“We just stared at each other and held hands and stared at each other. Awkwardly in front of my friends. It was just like we were together the minute we shook hands,” Santo swoons. “It was bizarre.” 

Tempted to abandon this sudden attraction, those thoughts quickly vanished. 

“He’s such a beautiful soul and we’re connected at the soul,” she continues. “We’re enjoying every second of what this feels like because we’ve both had long lives in the romance department and difficult ones as such. It’s been really, really great.” (laughs) 

With failed relationships in common, they recently had a conversation about that constant theme running through Yard Sale. “He was like, ‘Man, you’ve got a lot of breakup songs,’” Santo divulges with a strong laugh. I do but … just for the comfort of my partner, they take on so many different shapes [during the writing process]. … It can mean something much different to me now [than when it was written]. I’m really grateful for that because … pick up the same emotion every time you sing a song, it’s gonna get weird.” 

Clarifying that her cutting lyrics might take on a composite concept or other relatable subject rather than focus on a specific person in her life, Santo explains that in some cases, “What sounds like a breakup song is really like ‘I’m tired of touring in a van.’ But it sounds like I’m talking about a man. (laughs) So I feel really good about the metaphor.” 

Still, some episodes of her life are more painful to forget than others.  She goes back to the doomed 2019 relationship, deducing, “I think as you get older those breakups cut a little deeper. This one in particular was a really sad experience but [it] actually set me free. I know now that was probably the best thing that could have happened.” 

2021, Part 2: Pooling Her Resources

A revitalized Santo is ready for a brief tour in Colorado, starting 3 July at Denver’s Lost Lake Lounge, then 5-6 July at the Ride Festival‘s compact Ride Lounge in Telluride, where Pizzolatto will see her L.A.-based backing band for the first time. It includes Stark (guitars), his wife Izzy Ray (bass, keys and percussion) and Doyle (drums).  

Santo’s growing confidence on the Eastman electric guitars that I remember seeing her first play (“more like an acoustic”) at the 2016 Ride Festival will also be evident this time around.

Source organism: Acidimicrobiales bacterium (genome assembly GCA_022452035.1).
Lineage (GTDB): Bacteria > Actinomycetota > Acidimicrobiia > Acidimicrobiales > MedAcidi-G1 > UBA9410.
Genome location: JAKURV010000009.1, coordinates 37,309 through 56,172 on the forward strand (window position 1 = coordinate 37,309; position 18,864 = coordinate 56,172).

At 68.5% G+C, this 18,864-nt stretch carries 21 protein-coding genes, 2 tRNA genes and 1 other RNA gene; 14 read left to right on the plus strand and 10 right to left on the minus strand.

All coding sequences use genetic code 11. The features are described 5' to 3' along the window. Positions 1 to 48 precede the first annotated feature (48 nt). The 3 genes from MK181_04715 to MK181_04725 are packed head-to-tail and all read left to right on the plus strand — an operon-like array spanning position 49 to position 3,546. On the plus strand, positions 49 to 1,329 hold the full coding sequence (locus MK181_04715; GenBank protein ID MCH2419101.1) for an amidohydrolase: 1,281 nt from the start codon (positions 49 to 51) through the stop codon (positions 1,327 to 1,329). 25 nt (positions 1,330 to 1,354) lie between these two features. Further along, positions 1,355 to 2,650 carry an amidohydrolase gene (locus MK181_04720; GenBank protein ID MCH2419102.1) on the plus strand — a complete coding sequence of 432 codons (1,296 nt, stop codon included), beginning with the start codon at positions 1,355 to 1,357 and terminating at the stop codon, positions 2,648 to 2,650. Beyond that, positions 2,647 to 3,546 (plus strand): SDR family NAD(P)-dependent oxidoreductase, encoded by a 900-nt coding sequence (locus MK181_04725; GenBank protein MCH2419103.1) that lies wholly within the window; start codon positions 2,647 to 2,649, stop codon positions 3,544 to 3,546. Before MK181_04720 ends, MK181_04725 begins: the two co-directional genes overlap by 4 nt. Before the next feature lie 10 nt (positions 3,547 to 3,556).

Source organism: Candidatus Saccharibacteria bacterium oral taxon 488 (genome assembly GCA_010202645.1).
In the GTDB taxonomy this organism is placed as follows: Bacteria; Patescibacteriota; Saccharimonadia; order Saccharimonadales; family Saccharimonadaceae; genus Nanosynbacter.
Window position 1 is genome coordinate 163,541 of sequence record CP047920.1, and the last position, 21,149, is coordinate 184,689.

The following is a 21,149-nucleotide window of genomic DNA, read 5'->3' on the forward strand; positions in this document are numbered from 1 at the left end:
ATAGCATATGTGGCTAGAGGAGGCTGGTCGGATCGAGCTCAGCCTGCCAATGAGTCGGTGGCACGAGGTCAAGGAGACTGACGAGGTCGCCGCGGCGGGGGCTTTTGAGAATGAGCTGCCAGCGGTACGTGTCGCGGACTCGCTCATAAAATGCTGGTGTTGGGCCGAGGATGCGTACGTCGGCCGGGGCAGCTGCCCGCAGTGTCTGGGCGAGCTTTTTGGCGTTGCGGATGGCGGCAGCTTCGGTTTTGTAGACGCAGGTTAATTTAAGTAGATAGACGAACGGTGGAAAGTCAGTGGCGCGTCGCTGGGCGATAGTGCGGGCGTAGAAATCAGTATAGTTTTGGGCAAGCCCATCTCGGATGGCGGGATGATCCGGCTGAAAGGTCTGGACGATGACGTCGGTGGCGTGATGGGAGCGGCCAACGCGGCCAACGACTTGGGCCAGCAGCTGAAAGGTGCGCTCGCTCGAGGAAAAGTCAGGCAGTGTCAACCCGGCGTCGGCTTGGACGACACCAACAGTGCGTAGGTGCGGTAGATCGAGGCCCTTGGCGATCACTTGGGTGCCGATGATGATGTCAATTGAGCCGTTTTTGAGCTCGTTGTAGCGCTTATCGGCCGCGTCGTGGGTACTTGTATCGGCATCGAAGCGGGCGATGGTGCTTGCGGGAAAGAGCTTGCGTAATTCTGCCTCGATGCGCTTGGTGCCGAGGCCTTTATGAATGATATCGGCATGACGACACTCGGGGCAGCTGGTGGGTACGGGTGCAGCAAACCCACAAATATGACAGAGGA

“I knew I had to step up for my own music and then when I played with Hozier, I really had to step up,” she reasons. “I feel like those couple of years with my music, and then Hozier, made me a real guitar player. Now I’m doing solos and stuff.

“There are great musicians in L.A. but the approach to music in Austin is another level of camaraderie and community that I haven’t experienced in a long time. Every time I go out and see people play, I can’t wait to get home and practice. I haven’t felt like that in a while.” 

She’ll be back in action with a record release show at Antone’s on 26 August and some September and October stops. Then she’ll support Murder By Death on East Coast dates for two weeks in November. 

“I’ve played locally in Austin, which has been really fun,” Santo proclaims. “But booking tours and travel and budgeting is back to the grind a little bit, which is … some of it is exciting and some of it is like, oh, I’m leaving my nest. And my cats.” 

As for HoneyHoney’s status after the three Montana dates (without Meehan, their very busy drummer), Santo won’t say anything definitive, only, “We don’t really have any new music or anything like that.” 

Jaffe, riding by then in her vehicle bought during quarantine (“I got a helluva deal on it!” she gleefully pronounces), jumps in with a funny idea that elicits shrieks of laughter from Santo as the interview winds down. 

“It’s currently fossilized,” he notes, regarding the state of HoneyHoney after their near-death experience. “You know how, in Jurassic Park, they unfroze the mosquito and created a whole new species? It could be like that, but who knows.” 

After only three albums — including 2008’s First Rodeo and 2011’s Billy Jack — since getting together in 2006, will there ever be a fourth? (Hint, hint: At least someone should broker a deal for the eclectic collection of covers they’ve played on their “Unmanageable” podcasts.) 

If the taste of HoneyHoney has become bittersweet, at least Santo can savor the flavor of a budding relationship. Especially since she considers the pool at her boyfriend’s place “an extra bonus.” Yet she promises it won’t be all play and no work. 

“I’m not a competitive person,” Santo claims regarding her musical skills. “I like to be like, ‘You gotta get back to work, dude. Quit drinking margaritas in the pool. Go play your instrument.’ And then [go] drink margaritas in the pool as a reward.” 

Among other things she’s reaped while heading toward happily ever after, Santo has swimmingly managed to think, drink, and be merry.